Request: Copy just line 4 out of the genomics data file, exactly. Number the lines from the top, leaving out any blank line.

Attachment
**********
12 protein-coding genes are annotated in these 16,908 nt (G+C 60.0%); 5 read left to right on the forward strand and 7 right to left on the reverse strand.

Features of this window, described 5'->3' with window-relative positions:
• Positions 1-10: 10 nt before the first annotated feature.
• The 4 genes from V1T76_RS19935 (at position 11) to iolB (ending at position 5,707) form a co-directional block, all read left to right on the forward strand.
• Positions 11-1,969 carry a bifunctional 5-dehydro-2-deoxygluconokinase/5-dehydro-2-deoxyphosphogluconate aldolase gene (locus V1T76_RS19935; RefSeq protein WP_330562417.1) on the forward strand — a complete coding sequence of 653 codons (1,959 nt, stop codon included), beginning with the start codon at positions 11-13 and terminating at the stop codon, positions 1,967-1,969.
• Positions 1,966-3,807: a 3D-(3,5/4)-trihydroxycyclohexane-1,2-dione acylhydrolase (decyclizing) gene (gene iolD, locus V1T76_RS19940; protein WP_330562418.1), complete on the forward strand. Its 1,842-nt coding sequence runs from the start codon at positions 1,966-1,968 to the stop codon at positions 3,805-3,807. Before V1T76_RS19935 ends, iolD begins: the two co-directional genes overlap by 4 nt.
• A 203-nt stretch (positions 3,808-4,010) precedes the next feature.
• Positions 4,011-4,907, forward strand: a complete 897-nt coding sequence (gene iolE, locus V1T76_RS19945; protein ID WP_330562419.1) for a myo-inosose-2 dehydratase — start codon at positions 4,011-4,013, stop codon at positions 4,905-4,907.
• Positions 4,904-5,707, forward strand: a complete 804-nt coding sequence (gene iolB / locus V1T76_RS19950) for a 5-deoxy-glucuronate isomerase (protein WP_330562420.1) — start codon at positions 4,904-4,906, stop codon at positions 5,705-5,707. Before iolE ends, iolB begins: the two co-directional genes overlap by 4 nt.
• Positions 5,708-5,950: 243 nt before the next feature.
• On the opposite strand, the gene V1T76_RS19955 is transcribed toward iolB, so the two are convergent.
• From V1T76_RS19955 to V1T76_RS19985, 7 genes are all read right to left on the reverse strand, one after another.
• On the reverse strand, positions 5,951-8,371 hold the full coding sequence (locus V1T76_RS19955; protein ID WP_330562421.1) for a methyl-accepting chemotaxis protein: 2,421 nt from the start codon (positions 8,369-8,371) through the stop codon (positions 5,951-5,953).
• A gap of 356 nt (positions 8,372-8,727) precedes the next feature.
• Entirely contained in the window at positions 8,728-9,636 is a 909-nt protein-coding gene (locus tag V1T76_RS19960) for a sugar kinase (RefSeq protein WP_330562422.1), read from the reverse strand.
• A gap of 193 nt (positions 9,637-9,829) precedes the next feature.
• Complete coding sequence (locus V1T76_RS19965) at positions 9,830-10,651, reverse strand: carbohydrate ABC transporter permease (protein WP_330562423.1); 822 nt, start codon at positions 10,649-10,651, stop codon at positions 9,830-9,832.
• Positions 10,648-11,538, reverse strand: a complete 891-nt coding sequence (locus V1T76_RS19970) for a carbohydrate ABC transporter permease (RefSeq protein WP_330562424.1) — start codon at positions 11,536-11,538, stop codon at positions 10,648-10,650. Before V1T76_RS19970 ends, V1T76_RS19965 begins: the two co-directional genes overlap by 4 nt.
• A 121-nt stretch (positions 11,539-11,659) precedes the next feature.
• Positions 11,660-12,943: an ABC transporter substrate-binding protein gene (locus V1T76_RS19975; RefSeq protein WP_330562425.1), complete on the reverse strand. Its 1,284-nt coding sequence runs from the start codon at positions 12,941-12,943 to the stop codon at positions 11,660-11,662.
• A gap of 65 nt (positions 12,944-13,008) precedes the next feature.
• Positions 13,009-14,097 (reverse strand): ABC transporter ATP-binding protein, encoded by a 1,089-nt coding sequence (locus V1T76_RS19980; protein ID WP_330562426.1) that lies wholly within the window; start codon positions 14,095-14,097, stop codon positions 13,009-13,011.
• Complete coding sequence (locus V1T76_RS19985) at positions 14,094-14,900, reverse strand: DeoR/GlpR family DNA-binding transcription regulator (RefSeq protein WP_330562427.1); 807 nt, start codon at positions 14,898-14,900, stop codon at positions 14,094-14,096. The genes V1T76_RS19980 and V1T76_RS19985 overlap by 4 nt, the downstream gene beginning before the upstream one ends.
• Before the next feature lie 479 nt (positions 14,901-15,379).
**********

• The 4 genes from V1T76_RS19935 (at position 11) to iolB (ending at position 5,707) form a co-directional block, all read left to right on the forward strand.